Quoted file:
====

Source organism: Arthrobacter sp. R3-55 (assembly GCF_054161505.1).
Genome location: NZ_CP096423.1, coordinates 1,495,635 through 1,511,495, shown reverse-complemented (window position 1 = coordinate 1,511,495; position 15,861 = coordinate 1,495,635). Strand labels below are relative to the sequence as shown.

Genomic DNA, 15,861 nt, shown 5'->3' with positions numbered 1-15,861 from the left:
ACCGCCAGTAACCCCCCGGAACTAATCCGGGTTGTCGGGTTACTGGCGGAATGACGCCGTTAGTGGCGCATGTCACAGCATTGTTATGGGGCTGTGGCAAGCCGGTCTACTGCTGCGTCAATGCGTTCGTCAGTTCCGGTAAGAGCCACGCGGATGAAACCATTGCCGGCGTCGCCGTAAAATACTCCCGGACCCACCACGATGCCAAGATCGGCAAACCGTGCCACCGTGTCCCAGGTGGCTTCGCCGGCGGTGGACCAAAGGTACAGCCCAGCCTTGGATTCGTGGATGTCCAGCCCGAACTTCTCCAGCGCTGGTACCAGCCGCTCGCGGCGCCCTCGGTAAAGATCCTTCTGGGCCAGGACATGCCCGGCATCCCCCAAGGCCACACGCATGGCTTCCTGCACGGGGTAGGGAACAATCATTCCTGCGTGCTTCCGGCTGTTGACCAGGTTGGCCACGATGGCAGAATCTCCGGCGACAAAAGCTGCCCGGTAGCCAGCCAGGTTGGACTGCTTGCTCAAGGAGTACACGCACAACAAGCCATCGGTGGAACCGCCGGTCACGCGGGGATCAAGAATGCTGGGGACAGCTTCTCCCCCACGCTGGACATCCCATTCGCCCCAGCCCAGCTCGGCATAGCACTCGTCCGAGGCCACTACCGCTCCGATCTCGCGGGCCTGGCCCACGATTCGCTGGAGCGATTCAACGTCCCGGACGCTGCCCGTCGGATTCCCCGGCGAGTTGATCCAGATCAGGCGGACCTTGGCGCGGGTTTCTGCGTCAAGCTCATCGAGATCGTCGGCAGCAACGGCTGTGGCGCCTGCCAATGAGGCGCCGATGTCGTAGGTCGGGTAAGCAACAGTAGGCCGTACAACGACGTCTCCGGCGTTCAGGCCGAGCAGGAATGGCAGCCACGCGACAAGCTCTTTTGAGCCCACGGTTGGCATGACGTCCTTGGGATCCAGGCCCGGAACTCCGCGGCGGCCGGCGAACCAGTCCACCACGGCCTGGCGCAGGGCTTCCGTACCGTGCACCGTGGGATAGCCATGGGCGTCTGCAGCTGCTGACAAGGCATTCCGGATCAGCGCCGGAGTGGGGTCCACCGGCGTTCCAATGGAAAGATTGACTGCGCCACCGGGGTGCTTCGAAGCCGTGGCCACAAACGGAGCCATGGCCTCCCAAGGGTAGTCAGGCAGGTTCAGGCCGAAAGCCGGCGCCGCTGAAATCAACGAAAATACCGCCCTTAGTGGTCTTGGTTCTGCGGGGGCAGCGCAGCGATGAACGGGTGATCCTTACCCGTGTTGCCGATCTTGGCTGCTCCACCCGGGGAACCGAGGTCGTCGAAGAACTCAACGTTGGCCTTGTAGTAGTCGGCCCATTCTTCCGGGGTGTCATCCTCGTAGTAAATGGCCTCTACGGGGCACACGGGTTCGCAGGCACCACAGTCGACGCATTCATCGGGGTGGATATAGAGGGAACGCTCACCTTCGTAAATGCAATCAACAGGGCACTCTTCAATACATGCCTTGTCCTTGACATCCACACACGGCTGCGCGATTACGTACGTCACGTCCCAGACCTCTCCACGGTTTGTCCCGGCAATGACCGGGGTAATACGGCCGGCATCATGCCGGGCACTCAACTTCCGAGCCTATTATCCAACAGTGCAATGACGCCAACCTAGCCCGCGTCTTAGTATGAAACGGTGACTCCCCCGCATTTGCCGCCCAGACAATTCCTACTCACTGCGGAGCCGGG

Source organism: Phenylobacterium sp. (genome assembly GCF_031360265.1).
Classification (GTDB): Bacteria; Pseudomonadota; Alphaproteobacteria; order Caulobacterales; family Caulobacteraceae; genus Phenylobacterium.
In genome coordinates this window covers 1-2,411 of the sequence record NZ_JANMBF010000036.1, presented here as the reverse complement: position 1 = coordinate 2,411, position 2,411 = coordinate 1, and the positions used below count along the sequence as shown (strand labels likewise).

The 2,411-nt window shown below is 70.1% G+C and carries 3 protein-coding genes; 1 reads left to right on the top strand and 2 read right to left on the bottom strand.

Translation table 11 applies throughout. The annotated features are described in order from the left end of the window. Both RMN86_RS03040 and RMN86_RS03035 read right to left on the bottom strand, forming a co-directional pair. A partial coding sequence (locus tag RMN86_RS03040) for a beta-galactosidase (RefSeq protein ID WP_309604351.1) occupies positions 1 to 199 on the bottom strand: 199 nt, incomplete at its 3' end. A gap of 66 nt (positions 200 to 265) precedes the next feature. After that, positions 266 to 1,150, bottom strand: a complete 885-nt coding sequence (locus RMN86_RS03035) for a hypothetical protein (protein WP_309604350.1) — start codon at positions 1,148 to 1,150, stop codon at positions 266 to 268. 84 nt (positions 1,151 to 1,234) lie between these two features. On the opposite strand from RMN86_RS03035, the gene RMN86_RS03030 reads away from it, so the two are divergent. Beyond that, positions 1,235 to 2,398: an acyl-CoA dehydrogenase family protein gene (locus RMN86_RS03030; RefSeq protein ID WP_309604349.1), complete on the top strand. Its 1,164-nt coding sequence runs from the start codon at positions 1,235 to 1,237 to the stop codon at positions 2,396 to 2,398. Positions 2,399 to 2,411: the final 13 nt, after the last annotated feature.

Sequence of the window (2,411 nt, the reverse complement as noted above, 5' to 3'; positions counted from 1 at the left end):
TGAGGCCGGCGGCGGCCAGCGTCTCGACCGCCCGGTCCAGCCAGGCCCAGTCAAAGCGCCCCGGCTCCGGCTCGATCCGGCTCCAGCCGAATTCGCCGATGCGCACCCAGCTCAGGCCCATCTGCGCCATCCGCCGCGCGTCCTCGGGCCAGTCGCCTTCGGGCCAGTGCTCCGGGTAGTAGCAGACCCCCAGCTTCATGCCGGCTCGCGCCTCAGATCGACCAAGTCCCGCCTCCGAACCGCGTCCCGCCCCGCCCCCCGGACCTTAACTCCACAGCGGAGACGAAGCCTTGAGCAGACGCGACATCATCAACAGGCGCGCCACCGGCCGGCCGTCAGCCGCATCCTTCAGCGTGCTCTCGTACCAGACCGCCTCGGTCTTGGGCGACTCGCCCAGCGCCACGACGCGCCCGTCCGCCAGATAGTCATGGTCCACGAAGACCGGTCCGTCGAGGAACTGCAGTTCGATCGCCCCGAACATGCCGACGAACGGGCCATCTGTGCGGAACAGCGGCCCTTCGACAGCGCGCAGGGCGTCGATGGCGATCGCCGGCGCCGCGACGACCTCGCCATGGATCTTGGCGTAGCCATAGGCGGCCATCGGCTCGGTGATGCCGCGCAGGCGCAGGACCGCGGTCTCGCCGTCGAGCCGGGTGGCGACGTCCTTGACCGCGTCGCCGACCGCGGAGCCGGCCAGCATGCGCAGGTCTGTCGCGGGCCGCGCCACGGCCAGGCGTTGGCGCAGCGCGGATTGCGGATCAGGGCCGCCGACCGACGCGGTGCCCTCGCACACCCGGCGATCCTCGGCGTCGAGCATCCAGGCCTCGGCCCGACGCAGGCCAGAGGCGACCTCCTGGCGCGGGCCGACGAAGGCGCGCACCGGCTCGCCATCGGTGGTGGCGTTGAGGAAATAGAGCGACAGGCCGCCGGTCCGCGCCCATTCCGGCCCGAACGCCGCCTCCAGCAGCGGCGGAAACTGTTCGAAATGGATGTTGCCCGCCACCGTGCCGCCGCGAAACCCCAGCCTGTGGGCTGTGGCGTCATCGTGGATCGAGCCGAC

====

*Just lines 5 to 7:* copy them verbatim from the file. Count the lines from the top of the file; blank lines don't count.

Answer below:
Source organism: Phenylobacterium sp. (genome assembly GCF_031360265.1).
Classification (GTDB): Bacteria; Pseudomonadota; Alphaproteobacteria; order Caulobacterales; family Caulobacteraceae; genus Phenylobacterium.
In genome coordinates this window covers 1-2,411 of the sequence record NZ_JANMBF010000036.1, presented here as the reverse complement: position 1 = coordinate 2,411, position 2,411 = coordinate 1, and the positions used below count along the sequence as shown (strand labels likewise).